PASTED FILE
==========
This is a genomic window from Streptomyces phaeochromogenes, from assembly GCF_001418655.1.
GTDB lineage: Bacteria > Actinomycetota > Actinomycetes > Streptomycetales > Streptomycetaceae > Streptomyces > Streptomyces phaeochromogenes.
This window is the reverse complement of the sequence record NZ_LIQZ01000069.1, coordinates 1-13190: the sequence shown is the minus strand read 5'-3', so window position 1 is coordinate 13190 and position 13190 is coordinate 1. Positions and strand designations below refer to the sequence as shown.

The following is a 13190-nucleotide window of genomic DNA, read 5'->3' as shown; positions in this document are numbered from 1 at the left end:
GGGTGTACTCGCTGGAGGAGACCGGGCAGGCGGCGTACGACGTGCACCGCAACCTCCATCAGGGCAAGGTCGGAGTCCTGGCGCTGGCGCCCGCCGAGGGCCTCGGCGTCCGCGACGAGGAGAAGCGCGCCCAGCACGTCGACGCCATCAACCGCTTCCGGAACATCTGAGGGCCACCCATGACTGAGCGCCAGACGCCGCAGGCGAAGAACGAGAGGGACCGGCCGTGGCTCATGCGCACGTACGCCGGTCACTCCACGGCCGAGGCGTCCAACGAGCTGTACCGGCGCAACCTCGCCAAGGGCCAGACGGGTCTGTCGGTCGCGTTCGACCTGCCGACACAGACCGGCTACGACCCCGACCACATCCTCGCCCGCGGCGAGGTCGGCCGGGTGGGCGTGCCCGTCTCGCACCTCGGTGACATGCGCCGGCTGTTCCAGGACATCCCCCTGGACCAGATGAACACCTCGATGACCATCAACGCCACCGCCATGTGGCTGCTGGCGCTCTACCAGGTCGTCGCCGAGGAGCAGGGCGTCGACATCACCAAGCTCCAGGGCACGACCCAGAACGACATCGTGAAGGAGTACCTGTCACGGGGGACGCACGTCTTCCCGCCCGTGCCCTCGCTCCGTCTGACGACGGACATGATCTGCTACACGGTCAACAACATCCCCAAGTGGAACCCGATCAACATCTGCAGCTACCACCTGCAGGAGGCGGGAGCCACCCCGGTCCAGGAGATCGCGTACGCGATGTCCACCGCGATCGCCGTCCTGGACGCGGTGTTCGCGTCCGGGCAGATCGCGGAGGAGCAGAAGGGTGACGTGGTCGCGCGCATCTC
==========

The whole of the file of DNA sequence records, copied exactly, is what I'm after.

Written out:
This is a genomic window from Streptomyces phaeochromogenes, from assembly GCF_001418655.1.
GTDB lineage: Bacteria > Actinomycetota > Actinomycetes > Streptomycetales > Streptomycetaceae > Streptomyces > Streptomyces phaeochromogenes.
This window is the reverse complement of the sequence record NZ_LIQZ01000069.1, coordinates 1-13190: the sequence shown is the minus strand read 5'-3', so window position 1 is coordinate 13190 and position 13190 is coordinate 1. Positions and strand designations below refer to the sequence as shown.

The following is a 13190-nucleotide window of genomic DNA, read 5'->3' as shown; positions in this document are numbered from 1 at the left end:
GGGTGTACTCGCTGGAGGAGACCGGGCAGGCGGCGTACGACGTGCACCGCAACCTCCATCAGGGCAAGGTCGGAGTCCTGGCGCTGGCGCCCGCCGAGGGCCTCGGCGTCCGCGACGAGGAGAAGCGCGCCCAGCACGTCGACGCCATCAACCGCTTCCGGAACATCTGAGGGCCACCCATGACTGAGCGCCAGACGCCGCAGGCGAAGAACGAGAGGGACCGGCCGTGGCTCATGCGCACGTACGCCGGTCACTCCACGGCCGAGGCGTCCAACGAGCTGTACCGGCGCAACCTCGCCAAGGGCCAGACGGGTCTGTCGGTCGCGTTCGACCTGCCGACACAGACCGGCTACGACCCCGACCACATCCTCGCCCGCGGCGAGGTCGGCCGGGTGGGCGTGCCCGTCTCGCACCTCGGTGACATGCGCCGGCTGTTCCAGGACATCCCCCTGGACCAGATGAACACCTCGATGACCATCAACGCCACCGCCATGTGGCTGCTGGCGCTCTACCAGGTCGTCGCCGAGGAGCAGGGCGTCGACATCACCAAGCTCCAGGGCACGACCCAGAACGACATCGTGAAGGAGTACCTGTCACGGGGGACGCACGTCTTCCCGCCCGTGCCCTCGCTCCGTCTGACGACGGACATGATCTGCTACACGGTCAACAACATCCCCAAGTGGAACCCGATCAACATCTGCAGCTACCACCTGCAGGAGGCGGGAGCCACCCCGGTCCAGGAGATCGCGTACGCGATGTCCACCGCGATCGCCGTCCTGGACGCGGTGTTCGCGTCCGGGCAGATCGCGGAGGAGCAGAAGGGTGACGTGGTCGCGCGCATCTC